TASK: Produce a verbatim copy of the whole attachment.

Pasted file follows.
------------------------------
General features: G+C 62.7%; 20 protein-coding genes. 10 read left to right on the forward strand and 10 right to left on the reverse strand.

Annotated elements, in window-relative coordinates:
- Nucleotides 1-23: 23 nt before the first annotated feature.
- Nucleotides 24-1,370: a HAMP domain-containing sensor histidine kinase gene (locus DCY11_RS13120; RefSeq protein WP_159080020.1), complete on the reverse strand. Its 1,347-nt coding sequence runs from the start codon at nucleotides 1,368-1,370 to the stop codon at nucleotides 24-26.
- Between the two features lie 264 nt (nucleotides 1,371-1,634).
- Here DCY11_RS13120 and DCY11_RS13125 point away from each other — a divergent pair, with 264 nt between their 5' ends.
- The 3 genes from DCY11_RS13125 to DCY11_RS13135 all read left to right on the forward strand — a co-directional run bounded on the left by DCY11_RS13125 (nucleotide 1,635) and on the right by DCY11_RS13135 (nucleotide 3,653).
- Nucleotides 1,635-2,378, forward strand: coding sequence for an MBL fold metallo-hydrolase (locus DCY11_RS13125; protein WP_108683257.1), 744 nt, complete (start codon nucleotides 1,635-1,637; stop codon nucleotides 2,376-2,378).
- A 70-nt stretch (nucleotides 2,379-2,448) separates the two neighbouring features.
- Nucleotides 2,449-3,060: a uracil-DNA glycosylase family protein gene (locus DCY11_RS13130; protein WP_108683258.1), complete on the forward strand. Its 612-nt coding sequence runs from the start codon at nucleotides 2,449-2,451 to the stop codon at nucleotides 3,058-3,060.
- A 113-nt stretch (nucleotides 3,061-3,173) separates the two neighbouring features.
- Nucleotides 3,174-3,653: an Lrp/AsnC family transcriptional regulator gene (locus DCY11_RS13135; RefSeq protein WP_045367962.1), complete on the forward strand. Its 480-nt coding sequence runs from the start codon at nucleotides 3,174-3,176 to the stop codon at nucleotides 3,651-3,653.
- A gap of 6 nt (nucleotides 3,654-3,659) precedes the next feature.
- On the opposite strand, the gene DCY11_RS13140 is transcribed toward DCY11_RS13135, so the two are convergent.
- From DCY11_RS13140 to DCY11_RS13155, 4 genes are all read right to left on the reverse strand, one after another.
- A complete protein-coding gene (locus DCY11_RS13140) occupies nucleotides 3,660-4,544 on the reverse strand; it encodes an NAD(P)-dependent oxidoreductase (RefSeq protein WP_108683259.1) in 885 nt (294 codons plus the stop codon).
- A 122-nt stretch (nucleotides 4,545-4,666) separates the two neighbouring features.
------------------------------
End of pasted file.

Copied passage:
General features: G+C 62.7%; 20 protein-coding genes. 10 read left to right on the forward strand and 10 right to left on the reverse strand.

Annotated elements, in window-relative coordinates:
- Nucleotides 1-23: 23 nt before the first annotated feature.
- Nucleotides 24-1,370: a HAMP domain-containing sensor histidine kinase gene (locus DCY11_RS13120; RefSeq protein WP_159080020.1), complete on the reverse strand. Its 1,347-nt coding sequence runs from the start codon at nucleotides 1,368-1,370 to the stop codon at nucleotides 24-26.
- Between the two features lie 264 nt (nucleotides 1,371-1,634).
- Here DCY11_RS13120 and DCY11_RS13125 point away from each other — a divergent pair, with 264 nt between their 5' ends.
- The 3 genes from DCY11_RS13125 to DCY11_RS13135 all read left to right on the forward strand — a co-directional run bounded on the left by DCY11_RS13125 (nucleotide 1,635) and on the right by DCY11_RS13135 (nucleotide 3,653).
- Nucleotides 1,635-2,378, forward strand: coding sequence for an MBL fold metallo-hydrolase (locus DCY11_RS13125; protein WP_108683257.1), 744 nt, complete (start codon nucleotides 1,635-1,637; stop codon nucleotides 2,376-2,378).
- A 70-nt stretch (nucleotides 2,379-2,448) separates the two neighbouring features.
- Nucleotides 2,449-3,060: a uracil-DNA glycosylase family protein gene (locus DCY11_RS13130; protein WP_108683258.1), complete on the forward strand. Its 612-nt coding sequence runs from the start codon at nucleotides 2,449-2,451 to the stop codon at nucleotides 3,058-3,060.
- A 113-nt stretch (nucleotides 3,061-3,173) separates the two neighbouring features.
- Nucleotides 3,174-3,653: an Lrp/AsnC family transcriptional regulator gene (locus DCY11_RS13135; RefSeq protein WP_045367962.1), complete on the forward strand. Its 480-nt coding sequence runs from the start codon at nucleotides 3,174-3,176 to the stop codon at nucleotides 3,651-3,653.
- A gap of 6 nt (nucleotides 3,654-3,659) precedes the next feature.
- On the opposite strand, the gene DCY11_RS13140 is transcribed toward DCY11_RS13135, so the two are convergent.
- From DCY11_RS13140 to DCY11_RS13155, 4 genes are all read right to left on the reverse strand, one after another.
- A complete protein-coding gene (locus DCY11_RS13140) occupies nucleotides 3,660-4,544 on the reverse strand; it encodes an NAD(P)-dependent oxidoreductase (RefSeq protein WP_108683259.1) in 885 nt (294 codons plus the stop codon).
- A 122-nt stretch (nucleotides 4,545-4,666) separates the two neighbouring features.